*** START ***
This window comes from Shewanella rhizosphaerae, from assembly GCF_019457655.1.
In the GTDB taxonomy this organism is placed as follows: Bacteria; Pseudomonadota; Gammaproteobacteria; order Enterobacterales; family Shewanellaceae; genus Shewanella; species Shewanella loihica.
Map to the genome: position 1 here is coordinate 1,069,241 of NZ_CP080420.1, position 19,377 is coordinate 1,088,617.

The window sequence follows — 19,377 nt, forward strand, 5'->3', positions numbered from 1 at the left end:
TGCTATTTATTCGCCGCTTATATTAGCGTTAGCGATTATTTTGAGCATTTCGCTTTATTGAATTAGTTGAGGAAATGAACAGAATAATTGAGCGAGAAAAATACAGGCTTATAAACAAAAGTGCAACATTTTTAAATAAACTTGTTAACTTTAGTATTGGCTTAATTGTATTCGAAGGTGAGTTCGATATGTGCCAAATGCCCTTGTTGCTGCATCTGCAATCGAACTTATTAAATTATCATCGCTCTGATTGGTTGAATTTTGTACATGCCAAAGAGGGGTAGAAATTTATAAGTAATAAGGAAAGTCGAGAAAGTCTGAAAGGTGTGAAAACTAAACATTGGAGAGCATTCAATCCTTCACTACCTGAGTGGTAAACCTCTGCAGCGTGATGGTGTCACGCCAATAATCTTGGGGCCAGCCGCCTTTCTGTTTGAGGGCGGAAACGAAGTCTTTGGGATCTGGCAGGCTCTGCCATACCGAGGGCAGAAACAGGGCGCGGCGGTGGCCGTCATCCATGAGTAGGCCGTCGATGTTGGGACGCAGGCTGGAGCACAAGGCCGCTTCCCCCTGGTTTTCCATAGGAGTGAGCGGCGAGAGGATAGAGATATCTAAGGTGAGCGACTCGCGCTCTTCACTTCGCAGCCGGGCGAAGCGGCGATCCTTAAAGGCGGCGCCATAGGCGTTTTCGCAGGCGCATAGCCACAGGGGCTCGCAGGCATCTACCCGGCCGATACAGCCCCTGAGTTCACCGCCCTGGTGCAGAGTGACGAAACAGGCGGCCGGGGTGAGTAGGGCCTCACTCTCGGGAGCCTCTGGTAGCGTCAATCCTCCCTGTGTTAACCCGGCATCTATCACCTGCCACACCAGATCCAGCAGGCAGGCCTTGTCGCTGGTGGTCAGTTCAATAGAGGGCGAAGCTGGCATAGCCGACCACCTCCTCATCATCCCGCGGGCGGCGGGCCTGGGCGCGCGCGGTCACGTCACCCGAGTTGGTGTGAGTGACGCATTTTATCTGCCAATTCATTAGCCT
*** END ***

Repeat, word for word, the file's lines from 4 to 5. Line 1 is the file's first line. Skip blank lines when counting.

The window sequence follows — 19,377 nt, forward strand, 5'->3', positions numbered from 1 at the left end:
TGCTATTTATTCGCCGCTTATATTAGCGTTAGCGATTATTTTGAGCATTTCGCTTTATTGAATTAGTTGAGGAAATGAACAGAATAATTGAGCGAGAAAAATACAGGCTTATAAACAAAAGTGCAACATTTTTAAATAAACTTGTTAACTTTAGTATTGGCTTAATTGTATTCGAAGGTGAGTTCGATATGTGCCAAATGCCCTTGTTGCTGCATCTGCAATCGAACTTATTAAATTATCATCGCTCTGATTGGTTGAATTTTGTACATGCCAAAGAGGGGTAGAAATTTATAAGTAATAAGGAAAGTCGAGAAAGTCTGAAAGGTGTGAAAACTAAACATTGGAGAGCATTCAATCCTTCACTACCTGAGTGGTAAACCTCTGCAGCGTGATGGTGTCACGCCAATAATCTTGGGGCCAGCCGCCTTTCTGTTTGAGGGCGGAAACGAAGTCTTTGGGATCTGGCAGGCTCTGCCATACCGAGGGCAGAAACAGGGCGCGGCGGTGGCCGTCATCCATGAGTAGGCCGTCGATGTTGGGACGCAGGCTGGAGCACAAGGCCGCTTCCCCCTGGTTTTCCATAGGAGTGAGCGGCGAGAGGATAGAGATATCTAAGGTGAGCGACTCGCGCTCTTCACTTCGCAGCCGGGCGAAGCGGCGATCCTTAAAGGCGGCGCCATAGGCGTTTTCGCAGGCGCATAGCCACAGGGGCTCGCAGGCATCTACCCGGCCGATACAGCCCCTGAGTTCACCGCCCTGGTGCAGAGTGACGAAACAGGCGGCCGGGGTGAGTAGGGCCTCACTCTCGGGAGCCTCTGGTAGCGTCAATCCTCCCTGTGTTAACCCGGCATCTATCACCTGCCACACCAGATCCAGCAGGCAGGCCTTGTCGCTGGTGGTCAGTTCAATAGAGGGCGAAGCTGGCATAGCCGACCACCTCCTCATCATCCCGCGGGCGGCGGGCCTGGGCGCGCGCGGTCACGTCACCCGAGTTGGTGTGAGTGACGCATTTTATCTGCCAATTCATTAGCCT